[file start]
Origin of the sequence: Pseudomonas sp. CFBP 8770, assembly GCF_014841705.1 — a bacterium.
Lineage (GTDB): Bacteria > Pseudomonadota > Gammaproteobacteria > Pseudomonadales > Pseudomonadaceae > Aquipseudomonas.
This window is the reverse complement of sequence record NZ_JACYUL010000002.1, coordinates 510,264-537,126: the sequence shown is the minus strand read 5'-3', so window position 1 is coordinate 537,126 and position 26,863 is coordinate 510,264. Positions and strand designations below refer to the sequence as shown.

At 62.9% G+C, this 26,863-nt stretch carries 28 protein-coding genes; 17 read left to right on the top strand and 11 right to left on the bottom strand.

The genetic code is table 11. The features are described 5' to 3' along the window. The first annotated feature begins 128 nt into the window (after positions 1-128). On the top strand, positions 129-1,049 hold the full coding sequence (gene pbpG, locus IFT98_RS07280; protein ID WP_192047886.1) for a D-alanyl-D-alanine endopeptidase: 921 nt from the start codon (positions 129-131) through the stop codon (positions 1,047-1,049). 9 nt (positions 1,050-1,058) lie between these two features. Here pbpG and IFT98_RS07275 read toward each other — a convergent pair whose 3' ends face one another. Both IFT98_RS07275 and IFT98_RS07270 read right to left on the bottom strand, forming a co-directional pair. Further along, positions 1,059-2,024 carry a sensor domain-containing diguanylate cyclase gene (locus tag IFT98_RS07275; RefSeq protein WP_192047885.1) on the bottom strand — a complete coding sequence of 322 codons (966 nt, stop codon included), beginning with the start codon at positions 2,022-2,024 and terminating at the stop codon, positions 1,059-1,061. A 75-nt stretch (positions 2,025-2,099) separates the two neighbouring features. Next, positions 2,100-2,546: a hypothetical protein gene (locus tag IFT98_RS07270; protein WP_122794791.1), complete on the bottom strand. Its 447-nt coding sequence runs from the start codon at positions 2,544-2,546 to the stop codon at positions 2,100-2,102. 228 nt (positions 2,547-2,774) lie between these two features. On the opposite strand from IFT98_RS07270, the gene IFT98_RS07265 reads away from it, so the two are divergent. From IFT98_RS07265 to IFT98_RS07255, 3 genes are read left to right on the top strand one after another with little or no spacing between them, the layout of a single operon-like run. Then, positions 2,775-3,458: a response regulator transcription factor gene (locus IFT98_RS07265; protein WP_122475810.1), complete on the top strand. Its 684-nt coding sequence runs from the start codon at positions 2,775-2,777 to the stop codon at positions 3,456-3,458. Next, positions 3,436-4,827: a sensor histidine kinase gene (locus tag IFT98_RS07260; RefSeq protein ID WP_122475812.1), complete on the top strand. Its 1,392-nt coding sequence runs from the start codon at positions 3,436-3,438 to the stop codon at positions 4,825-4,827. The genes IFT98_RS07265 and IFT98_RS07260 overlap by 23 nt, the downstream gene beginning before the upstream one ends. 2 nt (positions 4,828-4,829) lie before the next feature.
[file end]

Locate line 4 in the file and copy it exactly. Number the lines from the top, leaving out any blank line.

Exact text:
At 62.9% G+C, this 26,863-nt stretch carries 28 protein-coding genes; 17 read left to right on the top strand and 11 right to left on the bottom strand.